- Using a small piece of arugula, taste test the dressing and adjust as needed.
- Drizzle dressing over salad.
Sweet potato carnage!
Tossing the salad, whoo!
Doesn’t the dressing just look so appetizing? I promise, it tastes better than it looks.
Nommy, nommy lentils
Spinach is one of my favorite greens. I will eat it in pretty much any form, but I really love it raw. This particular dish was inspired by my dining hall days– I would try to eat healthy by using spinach as base for my tomato sauce rather than pasta. The heat from the tomato sauce actually cooks the spinach slightly, so the spinach is “al-dante.” Now that I am a big girl or whatever I decided to make my old stand-by-side a meal by adding protein and fiber packed lentils. I’ve found that the best way to cook red lentils is to follow the instructions on the back of the bag from Trader Joe’s.
Time to Prepare: about 30-45 min
- 1 cup split red lentils, rinsed
- 1 tablespoon oil
- 2.5 cups vegetable broth
- 1/4 cup white wine
- Salt, pepper, and red pepper flakes to taste
- 1 cup cherry tomatoes
- 2 cups tomato sauce
- Heat oil in a pan with tall sides.
- Add lentils, toast for 2-3 min
- Add broth and wine. Bring to a simmer and cook for 10-15 min or until the lentils are tender but not soup-y.
- When the lentils are almost done (after about 8 min) add tomatoes, salt, pepper, and red pepper flakes
- Cook tomato sauce on the stove for about 5 min., or until it’s hot
- Divide Spinach onto two serving dishes
- Top with lentils and then tomato sauce
Passover has been over for a while now, and if you’re like me, you need to figure out what to do with all that extra matzoh, because goodness knows it’s pretty much inedible at this point, but I hate throwing out good food. So try whipping up this gourmet matzoh pizza (I call it gourmet because involves goat cheese, not because it actually involves any hard work). For those of you who don’t have extra matzoh lying around, I’m sure this recipe would work great on a regular pizza crust. This recipe can easily be made vegan by omitting the goat cheese. I apologize, I was really hungry when I made this, so I didn’t manage to get any great pictures before chowing down.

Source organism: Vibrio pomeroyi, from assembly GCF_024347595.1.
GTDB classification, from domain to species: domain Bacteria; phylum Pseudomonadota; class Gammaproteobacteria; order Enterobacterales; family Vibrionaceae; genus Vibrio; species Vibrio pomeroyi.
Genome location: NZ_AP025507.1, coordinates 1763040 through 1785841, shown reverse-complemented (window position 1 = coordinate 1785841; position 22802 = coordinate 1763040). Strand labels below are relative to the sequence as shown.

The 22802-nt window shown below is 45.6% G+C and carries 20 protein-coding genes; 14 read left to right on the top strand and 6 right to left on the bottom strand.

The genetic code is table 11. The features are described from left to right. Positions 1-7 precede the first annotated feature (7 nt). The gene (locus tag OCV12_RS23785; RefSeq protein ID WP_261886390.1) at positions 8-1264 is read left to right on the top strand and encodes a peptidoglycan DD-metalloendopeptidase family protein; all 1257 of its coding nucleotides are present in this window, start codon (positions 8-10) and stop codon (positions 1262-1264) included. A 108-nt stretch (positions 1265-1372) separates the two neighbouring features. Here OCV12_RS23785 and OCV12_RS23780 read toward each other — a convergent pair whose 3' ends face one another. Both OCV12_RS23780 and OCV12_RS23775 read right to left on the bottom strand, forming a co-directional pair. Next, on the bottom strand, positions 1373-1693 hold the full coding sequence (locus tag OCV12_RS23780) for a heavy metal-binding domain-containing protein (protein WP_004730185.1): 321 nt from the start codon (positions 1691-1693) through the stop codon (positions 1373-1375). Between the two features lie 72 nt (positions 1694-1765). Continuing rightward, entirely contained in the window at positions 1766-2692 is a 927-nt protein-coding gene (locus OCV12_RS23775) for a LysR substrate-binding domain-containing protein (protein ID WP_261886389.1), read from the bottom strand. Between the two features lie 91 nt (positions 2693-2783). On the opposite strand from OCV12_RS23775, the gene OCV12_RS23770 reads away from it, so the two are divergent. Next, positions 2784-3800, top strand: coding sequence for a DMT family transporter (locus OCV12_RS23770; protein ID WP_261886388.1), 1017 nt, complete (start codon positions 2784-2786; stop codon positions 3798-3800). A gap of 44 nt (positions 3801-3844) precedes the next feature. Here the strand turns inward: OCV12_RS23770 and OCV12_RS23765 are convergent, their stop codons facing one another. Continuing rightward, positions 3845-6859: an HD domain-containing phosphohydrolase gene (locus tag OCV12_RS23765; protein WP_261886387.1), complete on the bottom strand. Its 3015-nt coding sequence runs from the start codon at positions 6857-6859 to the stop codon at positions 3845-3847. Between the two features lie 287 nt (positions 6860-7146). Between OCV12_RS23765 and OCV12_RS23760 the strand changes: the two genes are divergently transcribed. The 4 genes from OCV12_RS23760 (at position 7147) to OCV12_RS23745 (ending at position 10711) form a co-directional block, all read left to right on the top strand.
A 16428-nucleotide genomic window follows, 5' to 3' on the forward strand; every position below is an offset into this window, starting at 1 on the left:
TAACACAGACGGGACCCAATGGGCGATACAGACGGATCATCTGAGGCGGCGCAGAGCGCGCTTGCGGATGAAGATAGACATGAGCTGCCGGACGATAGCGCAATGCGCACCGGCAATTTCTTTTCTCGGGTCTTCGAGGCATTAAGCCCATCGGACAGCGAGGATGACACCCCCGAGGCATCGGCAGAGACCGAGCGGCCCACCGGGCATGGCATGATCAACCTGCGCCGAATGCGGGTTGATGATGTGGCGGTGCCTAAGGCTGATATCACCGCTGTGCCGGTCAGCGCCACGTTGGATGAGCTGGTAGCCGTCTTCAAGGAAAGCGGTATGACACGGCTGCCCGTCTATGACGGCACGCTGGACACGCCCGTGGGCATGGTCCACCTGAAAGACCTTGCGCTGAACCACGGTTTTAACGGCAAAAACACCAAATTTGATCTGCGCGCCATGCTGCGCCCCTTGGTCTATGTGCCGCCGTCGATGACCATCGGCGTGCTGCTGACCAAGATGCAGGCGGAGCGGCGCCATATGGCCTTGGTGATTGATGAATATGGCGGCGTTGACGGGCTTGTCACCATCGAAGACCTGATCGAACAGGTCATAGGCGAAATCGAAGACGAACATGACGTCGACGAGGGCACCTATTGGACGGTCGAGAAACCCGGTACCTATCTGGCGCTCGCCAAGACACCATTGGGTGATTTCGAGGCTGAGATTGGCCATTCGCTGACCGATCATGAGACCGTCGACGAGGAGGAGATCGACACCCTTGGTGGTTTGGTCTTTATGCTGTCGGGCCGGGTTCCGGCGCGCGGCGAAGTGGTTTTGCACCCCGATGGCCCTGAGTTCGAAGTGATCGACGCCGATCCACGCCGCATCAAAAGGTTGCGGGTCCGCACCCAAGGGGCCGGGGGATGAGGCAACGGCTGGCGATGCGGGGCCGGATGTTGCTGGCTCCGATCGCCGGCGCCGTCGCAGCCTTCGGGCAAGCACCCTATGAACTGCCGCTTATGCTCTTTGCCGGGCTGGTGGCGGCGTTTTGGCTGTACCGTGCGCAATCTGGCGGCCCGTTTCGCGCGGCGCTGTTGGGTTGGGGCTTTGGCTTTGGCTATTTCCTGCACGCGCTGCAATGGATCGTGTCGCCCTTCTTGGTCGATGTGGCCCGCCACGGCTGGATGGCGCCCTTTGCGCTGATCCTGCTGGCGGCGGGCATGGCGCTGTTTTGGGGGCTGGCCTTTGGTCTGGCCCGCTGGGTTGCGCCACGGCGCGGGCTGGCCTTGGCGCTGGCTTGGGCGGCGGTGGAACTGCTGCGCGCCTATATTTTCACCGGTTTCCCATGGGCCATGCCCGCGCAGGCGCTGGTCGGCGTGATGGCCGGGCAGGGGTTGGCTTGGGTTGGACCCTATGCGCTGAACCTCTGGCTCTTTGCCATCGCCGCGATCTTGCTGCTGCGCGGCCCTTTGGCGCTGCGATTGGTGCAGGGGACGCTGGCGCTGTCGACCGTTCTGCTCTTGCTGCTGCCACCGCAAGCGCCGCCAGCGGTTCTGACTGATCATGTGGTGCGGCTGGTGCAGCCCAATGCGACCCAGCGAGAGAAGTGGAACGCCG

Prep time: about 10-15 min.
Cook time: about 10 min.
Serves: 1 (recipe can be easily doubled, tripled etc. to serve many)
- 1 tablespoon olive oil
- 1-2 cloves garlic, minced (depending on our garlic tolerance)
- 2.5 cups kale, not packed down, stems removed
- 1 piece whole-wheat matzoh
- Tomato sauce of your choice
- 2 tablespoons goat cheese
- medium handful of canned and pitted black olives, halved
- Preheat the oven to 350˚F.
- Heat oil in a pan. Add garlic. Put on low.
- While the garlic is heating, place the kale in a bowl and message it. THIS IS REALLY IMPORTANT! Often, people only massage kale if they’re eating it raw, but I find that it really improves the taste when you cook it. To massage the kale: place it in a bowl, and push it, just as if you were giving it a back massage. After about 2 min., the kale should be a darker green, fragrant, and a bit less tough.